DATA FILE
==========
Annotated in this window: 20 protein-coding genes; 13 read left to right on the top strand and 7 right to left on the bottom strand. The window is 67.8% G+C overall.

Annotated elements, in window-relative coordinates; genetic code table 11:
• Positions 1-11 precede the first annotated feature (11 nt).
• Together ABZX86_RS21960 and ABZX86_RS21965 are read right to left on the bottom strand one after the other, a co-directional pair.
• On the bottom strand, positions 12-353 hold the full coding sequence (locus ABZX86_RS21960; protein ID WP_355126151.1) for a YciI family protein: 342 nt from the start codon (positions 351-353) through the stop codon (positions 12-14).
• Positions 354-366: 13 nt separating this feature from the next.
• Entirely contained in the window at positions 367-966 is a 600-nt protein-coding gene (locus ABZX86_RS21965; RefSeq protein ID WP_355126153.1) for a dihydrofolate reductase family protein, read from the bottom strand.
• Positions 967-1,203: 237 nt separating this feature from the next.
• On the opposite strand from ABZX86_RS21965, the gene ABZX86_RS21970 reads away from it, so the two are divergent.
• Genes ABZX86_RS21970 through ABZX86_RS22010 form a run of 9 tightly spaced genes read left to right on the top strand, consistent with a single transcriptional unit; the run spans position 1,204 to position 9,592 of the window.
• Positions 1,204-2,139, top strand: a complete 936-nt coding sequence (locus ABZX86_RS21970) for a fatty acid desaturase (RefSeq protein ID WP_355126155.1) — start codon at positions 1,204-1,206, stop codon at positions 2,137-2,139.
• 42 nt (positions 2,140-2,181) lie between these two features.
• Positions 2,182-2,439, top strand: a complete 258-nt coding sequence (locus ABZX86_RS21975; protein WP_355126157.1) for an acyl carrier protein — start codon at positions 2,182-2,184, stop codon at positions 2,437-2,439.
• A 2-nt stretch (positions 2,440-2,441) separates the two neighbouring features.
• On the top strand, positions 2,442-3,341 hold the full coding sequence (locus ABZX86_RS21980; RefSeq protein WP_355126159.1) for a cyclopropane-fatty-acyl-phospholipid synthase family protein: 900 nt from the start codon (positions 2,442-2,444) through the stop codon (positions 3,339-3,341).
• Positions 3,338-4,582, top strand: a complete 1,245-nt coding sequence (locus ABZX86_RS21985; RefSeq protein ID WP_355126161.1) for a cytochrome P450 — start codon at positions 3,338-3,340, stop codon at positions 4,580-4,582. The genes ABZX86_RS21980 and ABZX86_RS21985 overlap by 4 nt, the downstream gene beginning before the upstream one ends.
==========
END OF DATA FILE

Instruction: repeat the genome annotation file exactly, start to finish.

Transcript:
Annotated in this window: 20 protein-coding genes; 13 read left to right on the top strand and 7 right to left on the bottom strand. The window is 67.8% G+C overall.

Annotated elements, in window-relative coordinates; genetic code table 11:
• Positions 1-11 precede the first annotated feature (11 nt).
• Together ABZX86_RS21960 and ABZX86_RS21965 are read right to left on the bottom strand one after the other, a co-directional pair.
• On the bottom strand, positions 12-353 hold the full coding sequence (locus ABZX86_RS21960; protein ID WP_355126151.1) for a YciI family protein: 342 nt from the start codon (positions 351-353) through the stop codon (positions 12-14).
• Positions 354-366: 13 nt separating this feature from the next.
• Entirely contained in the window at positions 367-966 is a 600-nt protein-coding gene (locus ABZX86_RS21965; RefSeq protein ID WP_355126153.1) for a dihydrofolate reductase family protein, read from the bottom strand.
• Positions 967-1,203: 237 nt separating this feature from the next.
• On the opposite strand from ABZX86_RS21965, the gene ABZX86_RS21970 reads away from it, so the two are divergent.
• Genes ABZX86_RS21970 through ABZX86_RS22010 form a run of 9 tightly spaced genes read left to right on the top strand, consistent with a single transcriptional unit; the run spans position 1,204 to position 9,592 of the window.
• Positions 1,204-2,139, top strand: a complete 936-nt coding sequence (locus ABZX86_RS21970) for a fatty acid desaturase (RefSeq protein ID WP_355126155.1) — start codon at positions 1,204-1,206, stop codon at positions 2,137-2,139.
• 42 nt (positions 2,140-2,181) lie between these two features.
• Positions 2,182-2,439, top strand: a complete 258-nt coding sequence (locus ABZX86_RS21975; protein WP_355126157.1) for an acyl carrier protein — start codon at positions 2,182-2,184, stop codon at positions 2,437-2,439.
• A 2-nt stretch (positions 2,440-2,441) separates the two neighbouring features.
• On the top strand, positions 2,442-3,341 hold the full coding sequence (locus ABZX86_RS21980; RefSeq protein WP_355126159.1) for a cyclopropane-fatty-acyl-phospholipid synthase family protein: 900 nt from the start codon (positions 2,442-2,444) through the stop codon (positions 3,339-3,341).
• Positions 3,338-4,582, top strand: a complete 1,245-nt coding sequence (locus ABZX86_RS21985; RefSeq protein ID WP_355126161.1) for a cytochrome P450 — start codon at positions 3,338-3,340, stop codon at positions 4,580-4,582. The genes ABZX86_RS21980 and ABZX86_RS21985 overlap by 4 nt, the downstream gene beginning before the upstream one ends.